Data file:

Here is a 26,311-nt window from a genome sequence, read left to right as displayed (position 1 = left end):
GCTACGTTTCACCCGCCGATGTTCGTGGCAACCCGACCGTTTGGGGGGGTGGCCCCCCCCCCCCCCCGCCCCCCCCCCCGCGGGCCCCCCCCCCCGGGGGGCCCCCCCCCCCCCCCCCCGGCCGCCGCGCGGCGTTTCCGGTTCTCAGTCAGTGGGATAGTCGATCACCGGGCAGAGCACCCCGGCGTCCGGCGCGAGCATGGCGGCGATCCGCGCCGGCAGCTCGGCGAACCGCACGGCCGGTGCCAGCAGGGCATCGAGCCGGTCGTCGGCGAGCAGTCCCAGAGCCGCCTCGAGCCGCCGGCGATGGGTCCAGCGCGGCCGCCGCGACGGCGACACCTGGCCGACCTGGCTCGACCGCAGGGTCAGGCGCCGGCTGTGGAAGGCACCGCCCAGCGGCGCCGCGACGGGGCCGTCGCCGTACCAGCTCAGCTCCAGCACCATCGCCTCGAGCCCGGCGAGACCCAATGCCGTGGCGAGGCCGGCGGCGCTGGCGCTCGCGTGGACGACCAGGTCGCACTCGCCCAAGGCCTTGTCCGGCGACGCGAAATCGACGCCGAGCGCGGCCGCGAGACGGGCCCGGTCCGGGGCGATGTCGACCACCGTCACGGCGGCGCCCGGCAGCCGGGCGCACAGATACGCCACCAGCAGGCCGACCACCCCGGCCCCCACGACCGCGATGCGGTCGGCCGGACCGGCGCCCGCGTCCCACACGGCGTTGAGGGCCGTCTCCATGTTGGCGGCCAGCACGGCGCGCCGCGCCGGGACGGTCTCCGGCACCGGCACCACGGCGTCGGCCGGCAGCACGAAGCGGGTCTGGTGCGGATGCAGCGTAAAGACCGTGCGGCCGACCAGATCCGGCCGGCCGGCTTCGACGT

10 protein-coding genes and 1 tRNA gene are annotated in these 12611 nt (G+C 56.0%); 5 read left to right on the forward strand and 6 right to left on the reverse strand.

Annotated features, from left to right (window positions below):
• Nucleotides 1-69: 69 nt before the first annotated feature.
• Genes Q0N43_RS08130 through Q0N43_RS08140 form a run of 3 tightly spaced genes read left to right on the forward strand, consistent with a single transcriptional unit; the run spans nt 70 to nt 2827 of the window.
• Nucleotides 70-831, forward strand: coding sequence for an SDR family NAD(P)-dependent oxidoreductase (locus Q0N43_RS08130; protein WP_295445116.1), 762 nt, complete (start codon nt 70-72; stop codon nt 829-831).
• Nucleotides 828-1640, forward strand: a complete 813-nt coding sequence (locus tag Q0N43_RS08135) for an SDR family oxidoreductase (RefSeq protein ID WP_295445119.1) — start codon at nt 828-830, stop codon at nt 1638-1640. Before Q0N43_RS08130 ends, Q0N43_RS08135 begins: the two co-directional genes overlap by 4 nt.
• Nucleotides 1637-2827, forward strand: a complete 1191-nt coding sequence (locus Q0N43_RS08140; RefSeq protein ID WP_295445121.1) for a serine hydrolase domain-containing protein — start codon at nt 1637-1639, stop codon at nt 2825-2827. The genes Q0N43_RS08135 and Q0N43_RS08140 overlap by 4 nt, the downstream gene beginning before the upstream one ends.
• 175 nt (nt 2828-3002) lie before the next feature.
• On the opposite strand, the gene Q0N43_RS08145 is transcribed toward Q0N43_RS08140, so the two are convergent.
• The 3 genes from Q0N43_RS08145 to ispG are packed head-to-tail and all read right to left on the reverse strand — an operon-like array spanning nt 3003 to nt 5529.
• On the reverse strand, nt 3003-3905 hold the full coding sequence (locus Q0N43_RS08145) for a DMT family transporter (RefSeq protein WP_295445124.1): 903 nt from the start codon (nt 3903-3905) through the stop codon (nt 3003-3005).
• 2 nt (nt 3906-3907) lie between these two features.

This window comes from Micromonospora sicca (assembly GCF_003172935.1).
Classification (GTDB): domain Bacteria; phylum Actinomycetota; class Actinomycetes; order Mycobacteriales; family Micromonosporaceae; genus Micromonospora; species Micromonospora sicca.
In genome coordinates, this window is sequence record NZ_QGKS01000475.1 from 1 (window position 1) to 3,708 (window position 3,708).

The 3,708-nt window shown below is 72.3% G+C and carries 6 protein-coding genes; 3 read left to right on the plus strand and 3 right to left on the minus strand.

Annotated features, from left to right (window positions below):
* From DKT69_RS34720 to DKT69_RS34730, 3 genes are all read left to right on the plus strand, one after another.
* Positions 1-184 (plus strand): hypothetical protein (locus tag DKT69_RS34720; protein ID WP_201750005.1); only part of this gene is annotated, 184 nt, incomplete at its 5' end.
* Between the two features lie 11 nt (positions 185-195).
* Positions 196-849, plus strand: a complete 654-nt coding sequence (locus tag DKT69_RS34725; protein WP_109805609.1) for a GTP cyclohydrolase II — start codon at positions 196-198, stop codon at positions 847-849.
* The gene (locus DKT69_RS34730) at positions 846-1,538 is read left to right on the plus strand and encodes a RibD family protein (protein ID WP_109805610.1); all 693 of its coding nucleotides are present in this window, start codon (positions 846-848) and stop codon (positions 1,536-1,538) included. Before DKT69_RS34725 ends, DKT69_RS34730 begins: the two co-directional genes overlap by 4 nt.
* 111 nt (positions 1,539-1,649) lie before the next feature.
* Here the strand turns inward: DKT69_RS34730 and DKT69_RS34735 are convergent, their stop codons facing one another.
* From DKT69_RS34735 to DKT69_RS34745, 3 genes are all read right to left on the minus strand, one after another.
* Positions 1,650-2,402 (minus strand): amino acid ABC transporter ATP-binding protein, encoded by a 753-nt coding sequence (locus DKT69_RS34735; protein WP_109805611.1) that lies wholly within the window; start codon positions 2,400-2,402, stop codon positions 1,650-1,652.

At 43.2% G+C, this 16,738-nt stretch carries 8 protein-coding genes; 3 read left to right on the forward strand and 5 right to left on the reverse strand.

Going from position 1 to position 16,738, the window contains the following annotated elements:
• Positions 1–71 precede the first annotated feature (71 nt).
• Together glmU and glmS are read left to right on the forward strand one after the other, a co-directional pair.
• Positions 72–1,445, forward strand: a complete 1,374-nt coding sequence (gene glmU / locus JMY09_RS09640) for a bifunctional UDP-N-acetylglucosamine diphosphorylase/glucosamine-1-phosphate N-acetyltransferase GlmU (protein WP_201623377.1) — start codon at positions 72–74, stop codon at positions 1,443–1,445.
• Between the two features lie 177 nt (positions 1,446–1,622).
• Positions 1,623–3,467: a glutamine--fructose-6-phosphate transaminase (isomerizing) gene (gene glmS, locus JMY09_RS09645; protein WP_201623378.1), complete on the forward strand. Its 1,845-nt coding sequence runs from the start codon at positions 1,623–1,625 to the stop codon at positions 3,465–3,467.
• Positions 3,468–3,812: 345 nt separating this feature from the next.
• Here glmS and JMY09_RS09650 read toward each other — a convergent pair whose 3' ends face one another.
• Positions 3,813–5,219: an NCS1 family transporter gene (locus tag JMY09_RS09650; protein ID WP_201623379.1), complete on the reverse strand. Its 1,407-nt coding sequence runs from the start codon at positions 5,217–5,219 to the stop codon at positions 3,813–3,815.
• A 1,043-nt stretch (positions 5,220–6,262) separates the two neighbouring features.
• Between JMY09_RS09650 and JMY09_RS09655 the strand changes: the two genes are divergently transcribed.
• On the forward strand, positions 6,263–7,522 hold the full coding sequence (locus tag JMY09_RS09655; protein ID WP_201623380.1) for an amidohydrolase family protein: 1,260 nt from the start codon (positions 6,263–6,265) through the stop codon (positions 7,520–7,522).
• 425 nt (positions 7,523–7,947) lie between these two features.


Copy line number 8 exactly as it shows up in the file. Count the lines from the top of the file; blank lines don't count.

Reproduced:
• Nucleotides 828-1640, forward strand: a complete 813-nt coding sequence (locus tag Q0N43_RS08135) for an SDR family oxidoreductase (RefSeq protein ID WP_295445119.1) — start codon at nt 828-830, stop codon at nt 1638-1640. Before Q0N43_RS08130 ends, Q0N43_RS08135 begins: the two co-directional genes overlap by 4 nt.